Monday, February 7, 2011

Starting Veggies from Seed

I'm glad it's February. That means spring is next month! I've been enjoying the winter. I've done some wintery type things like snowshoeing and evening walks to admire Christmas lights, but now I'm excited for longer days and more time outside. I've already noticed bulbs emerging from neighborhood yards! I've seen buds coming out of trees and I hear the birds chirping in the morning. Ok, so I'm probably jumping some guns here but one thing that is not too early to do to get ready for spring is think about starting vegetables from seed. This is a new thing for me. Despite the name of my blog, Eat What You Grow, I've grown very little in the way of vegetables. I've grown some herbs but most of my local food comes from farmers markets or produce stands. Living in a city apartment had its disadvantages but I have an excellent south facing window, porch, and small section of yard to play with and so I begin.

I've decided I don't want to start with just any seeds, I want heirloom seeds. These seeds have been saved and traded for generations and have not been modified by big companies. How exciting! I ordered a seed catalog from Seed Savers Exchange, a non-profit organization that has been a national leader in preserving and distributing heirloom vegetables, herbs, flowers, and plants. They are preserving our nations garden heritage. Revenue from each seed packet supports the organization's mission to preserve genetic diversity. I thought I'd share with you some of the varieties I'm going to order, just because they are so cool.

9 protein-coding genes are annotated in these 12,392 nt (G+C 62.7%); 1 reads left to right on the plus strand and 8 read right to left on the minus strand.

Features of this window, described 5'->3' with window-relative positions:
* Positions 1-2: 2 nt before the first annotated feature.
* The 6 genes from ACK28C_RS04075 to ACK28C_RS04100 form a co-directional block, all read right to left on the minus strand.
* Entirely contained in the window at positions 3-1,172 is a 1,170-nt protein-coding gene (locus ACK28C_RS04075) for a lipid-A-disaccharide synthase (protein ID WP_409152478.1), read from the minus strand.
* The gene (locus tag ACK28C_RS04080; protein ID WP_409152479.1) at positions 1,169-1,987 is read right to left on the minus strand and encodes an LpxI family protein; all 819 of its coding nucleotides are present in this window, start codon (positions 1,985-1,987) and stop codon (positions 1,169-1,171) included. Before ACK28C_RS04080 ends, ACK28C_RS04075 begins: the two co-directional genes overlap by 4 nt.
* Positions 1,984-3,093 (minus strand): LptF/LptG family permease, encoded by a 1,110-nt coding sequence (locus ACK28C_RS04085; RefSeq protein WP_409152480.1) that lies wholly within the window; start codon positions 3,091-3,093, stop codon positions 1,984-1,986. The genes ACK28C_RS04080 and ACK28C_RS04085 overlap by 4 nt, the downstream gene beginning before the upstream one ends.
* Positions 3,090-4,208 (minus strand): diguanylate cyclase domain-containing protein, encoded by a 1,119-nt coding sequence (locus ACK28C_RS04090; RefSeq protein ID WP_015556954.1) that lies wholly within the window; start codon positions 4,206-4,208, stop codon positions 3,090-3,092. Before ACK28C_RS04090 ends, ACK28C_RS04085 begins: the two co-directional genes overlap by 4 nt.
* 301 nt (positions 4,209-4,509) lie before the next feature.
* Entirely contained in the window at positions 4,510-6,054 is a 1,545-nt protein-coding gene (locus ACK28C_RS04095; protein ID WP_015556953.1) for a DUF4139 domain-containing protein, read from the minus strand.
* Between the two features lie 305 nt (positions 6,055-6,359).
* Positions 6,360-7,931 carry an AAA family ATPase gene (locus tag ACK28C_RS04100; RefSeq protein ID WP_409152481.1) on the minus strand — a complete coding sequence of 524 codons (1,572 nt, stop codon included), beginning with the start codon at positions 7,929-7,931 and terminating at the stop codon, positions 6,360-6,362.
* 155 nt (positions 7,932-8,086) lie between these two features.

Chioggia (Beet)

Pre-1840 Italian heirloom, introduced to the U.S. before 1865. Name for a fishing town near Venice. Uniquely beautiful flesh has alternating red and white concentric rings that resemble a bull's-eye. A feast for the eyes; wonderful for fresh eating and pickling. Packet (100 seeds) $2.75.

Bull Nose Bell (Sweet Pepper)

Grown at Monticello by Thomas Jefferson and listed in 1863 by Fearing Burr. Crisp fruits ripen from green to red with an excellent flavor. Productive sturdy plants. Packet (50 seeds) $2.75.

Dragon's Tongue (Bean)

The Dutch wax bean has large 6-8" cream-colored pods with vivid purple stripes that disappear when blanched. Pods are stringless, wide, and exceptionally crisp and juicy. Packet (50 seeds) $2.75.

Blondkopfchen (Tomato)

(aka Little Blonde Girl) East German heirloom obtained by Seed Savors Exchange from Gatersleben Seed Bank. Small golden-yellow 1" fruits borne in giant clusters, excellent sweet taste. Enormous yields and rarely a cracked fruit. Packet (25 seeds) $2.75.

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